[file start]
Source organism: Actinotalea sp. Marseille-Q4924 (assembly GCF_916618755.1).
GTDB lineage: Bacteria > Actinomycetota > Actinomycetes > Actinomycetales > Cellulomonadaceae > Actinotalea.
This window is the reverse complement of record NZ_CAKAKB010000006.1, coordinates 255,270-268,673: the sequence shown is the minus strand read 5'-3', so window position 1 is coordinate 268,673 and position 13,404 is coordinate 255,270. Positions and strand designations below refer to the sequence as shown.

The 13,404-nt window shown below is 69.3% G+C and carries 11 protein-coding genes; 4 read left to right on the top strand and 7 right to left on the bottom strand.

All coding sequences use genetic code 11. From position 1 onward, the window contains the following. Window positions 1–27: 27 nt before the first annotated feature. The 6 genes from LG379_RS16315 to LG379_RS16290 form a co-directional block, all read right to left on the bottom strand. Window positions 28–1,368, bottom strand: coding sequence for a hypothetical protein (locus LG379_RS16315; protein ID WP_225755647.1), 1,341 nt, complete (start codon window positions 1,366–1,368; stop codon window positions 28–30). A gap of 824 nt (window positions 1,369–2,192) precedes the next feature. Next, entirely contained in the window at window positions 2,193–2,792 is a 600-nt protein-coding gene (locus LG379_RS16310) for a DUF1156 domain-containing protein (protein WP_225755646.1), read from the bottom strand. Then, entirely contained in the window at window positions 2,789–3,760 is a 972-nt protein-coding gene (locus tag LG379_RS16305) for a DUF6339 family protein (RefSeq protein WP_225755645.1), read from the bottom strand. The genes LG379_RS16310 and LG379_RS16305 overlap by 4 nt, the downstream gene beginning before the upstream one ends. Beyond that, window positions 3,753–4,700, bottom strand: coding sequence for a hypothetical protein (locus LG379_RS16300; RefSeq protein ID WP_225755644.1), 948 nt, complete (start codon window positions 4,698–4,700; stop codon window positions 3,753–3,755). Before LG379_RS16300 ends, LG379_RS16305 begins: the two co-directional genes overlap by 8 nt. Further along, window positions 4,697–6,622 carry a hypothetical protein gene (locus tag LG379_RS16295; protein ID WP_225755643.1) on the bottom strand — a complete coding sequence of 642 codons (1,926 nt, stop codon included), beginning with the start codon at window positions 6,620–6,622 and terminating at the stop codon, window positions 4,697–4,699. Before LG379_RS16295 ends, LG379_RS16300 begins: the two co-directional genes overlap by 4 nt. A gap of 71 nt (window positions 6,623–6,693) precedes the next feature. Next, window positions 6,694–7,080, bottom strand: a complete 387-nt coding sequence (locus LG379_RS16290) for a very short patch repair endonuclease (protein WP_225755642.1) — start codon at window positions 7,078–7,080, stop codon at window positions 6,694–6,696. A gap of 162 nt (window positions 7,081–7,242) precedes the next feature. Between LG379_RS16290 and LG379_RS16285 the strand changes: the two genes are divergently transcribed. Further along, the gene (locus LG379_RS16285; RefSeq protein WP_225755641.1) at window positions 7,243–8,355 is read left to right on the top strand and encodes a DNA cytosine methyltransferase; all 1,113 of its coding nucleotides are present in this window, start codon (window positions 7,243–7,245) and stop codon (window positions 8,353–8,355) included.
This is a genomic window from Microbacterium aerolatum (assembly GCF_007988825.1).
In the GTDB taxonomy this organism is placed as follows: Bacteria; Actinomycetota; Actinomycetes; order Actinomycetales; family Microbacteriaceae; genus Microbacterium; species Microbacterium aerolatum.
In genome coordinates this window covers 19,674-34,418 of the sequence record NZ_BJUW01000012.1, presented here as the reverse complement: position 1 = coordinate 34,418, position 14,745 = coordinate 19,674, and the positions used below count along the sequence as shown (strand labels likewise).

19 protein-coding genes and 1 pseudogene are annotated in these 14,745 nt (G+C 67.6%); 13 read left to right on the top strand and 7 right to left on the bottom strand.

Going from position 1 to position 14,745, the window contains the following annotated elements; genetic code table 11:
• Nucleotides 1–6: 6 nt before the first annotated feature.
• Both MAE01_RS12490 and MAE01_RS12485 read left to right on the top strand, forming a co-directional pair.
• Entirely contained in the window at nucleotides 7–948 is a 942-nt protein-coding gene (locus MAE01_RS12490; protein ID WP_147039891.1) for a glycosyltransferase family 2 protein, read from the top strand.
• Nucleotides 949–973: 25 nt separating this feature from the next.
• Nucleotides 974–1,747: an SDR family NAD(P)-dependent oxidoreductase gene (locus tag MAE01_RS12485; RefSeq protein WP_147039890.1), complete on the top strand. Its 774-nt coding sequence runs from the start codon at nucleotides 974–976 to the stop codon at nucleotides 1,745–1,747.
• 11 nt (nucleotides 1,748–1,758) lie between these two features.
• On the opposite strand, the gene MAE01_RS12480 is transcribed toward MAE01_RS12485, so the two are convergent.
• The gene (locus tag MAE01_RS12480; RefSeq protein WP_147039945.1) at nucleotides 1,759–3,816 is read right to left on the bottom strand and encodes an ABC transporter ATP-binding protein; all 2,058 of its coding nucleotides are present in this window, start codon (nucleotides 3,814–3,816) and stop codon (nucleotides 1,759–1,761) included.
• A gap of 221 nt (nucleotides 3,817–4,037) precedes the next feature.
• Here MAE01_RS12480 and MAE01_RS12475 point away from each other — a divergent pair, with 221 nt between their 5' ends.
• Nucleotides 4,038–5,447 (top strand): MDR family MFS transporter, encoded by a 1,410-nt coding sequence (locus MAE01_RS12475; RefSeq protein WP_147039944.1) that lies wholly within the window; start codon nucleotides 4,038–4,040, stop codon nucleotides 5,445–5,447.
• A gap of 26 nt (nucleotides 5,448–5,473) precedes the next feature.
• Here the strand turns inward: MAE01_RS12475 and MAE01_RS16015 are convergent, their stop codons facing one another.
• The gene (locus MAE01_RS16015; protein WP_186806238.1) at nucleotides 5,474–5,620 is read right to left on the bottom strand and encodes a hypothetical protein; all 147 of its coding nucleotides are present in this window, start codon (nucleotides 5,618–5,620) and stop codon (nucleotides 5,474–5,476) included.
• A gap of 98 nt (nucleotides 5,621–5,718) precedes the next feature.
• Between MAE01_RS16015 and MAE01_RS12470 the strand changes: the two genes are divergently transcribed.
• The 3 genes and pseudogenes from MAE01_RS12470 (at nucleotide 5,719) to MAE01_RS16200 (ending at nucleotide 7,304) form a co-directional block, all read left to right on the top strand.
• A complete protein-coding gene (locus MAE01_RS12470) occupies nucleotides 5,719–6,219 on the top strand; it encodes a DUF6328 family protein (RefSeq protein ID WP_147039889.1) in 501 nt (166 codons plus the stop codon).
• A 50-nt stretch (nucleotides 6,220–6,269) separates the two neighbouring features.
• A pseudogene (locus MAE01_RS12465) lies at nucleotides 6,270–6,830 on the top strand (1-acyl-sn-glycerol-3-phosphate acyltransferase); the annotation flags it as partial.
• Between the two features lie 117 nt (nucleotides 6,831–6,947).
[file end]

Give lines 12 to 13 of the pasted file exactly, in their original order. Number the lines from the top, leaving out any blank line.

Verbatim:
• Both MAE01_RS12490 and MAE01_RS12485 read left to right on the top strand, forming a co-directional pair.
• Entirely contained in the window at nucleotides 7–948 is a 942-nt protein-coding gene (locus MAE01_RS12490; protein ID WP_147039891.1) for a glycosyltransferase family 2 protein, read from the top strand.